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As students in Hillsborough County return to classrooms Monday, some local leaders fear it might be more than books they bring home with them.
Sen. Janet Cruz, Rep. Susan Valdes and Hillsborough School Board member Karen Perez held a news conference over Zoom Monday morning to discuss the risks Hispanic families face as schools reopen amid the COVID-19 pandemic.
“Explain to me how we cannot even control an outbreak of lice in our schools, but we’re going to try to control an outbreak of COVID,” Cruz said. “I just don’t believe it will happen.”
According to the Centers for Disease Control and Prevention, Hispanics and Latinos are almost five-times more likely to be hospitalized with COVID-19 complications than their non-Hispanic white counterparts. CDC data also shows Hispanics account for nearly a quarter of COVID-19 deaths in the United States, with disproportionate stats among children continuing to increase, according to Tampa General Hospital’s Dr. Jason Wilson.
“Hispanic kids are eight times more likely to be hospitalized than their white counterparts,” he said.
Valdes added that COVID-19 poses a greater risk to Hispanic populations than white counter parts because a greater number of Hispanics work jobs considered essential that can’t be done remotely, including within the school district as custodial staff, bus drivers and other support positions.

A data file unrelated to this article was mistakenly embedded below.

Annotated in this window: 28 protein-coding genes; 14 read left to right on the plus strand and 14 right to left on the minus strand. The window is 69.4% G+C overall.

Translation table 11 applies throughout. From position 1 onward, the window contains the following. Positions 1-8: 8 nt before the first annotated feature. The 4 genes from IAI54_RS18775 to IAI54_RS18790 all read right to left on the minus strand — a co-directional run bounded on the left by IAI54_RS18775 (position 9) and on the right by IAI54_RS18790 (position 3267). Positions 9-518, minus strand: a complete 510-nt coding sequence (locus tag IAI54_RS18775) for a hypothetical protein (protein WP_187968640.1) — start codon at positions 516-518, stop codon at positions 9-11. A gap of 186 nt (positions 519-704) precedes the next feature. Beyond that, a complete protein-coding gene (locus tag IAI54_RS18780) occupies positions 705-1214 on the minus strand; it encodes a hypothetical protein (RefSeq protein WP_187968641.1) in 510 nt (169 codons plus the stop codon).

Additionally, Hispanic communities often have multi-generational homes where an asymptomatic child could transmit COVID-19 to an at-risk relative, which poses additional risks.
“Children could be completely asymptomatic but still carry home with them a disease they caught in a crowded classroom,” Valdes said. “No child should have to go to school every day worried they will bring home a fatal disease to a loved one.”
Last Friday, the Hillsborough County School Board reversed its decision to delay in-person learning by four weeks, opting instead to return students to classrooms after just one week of virtual learning. Perez was one of only two board members who voted against reopening.
Perez said she felt the plan presented didn’t go far enough to outline specific procedures to keep children, families and staff safe from an outbreak.
“Opening brick and mortar without a complete plan is a disservice to not just the students, but those who serve the students,” she said,
Now that schools have opened, Cruz said the mission has become educating children and families on the importance of following CDC guidelines and making sure educational materials can break through any language barriers. But with families and children facing exposure every day, she said the fight won’t be easy.
“The odds,” Cruz said, “are stacked against us.”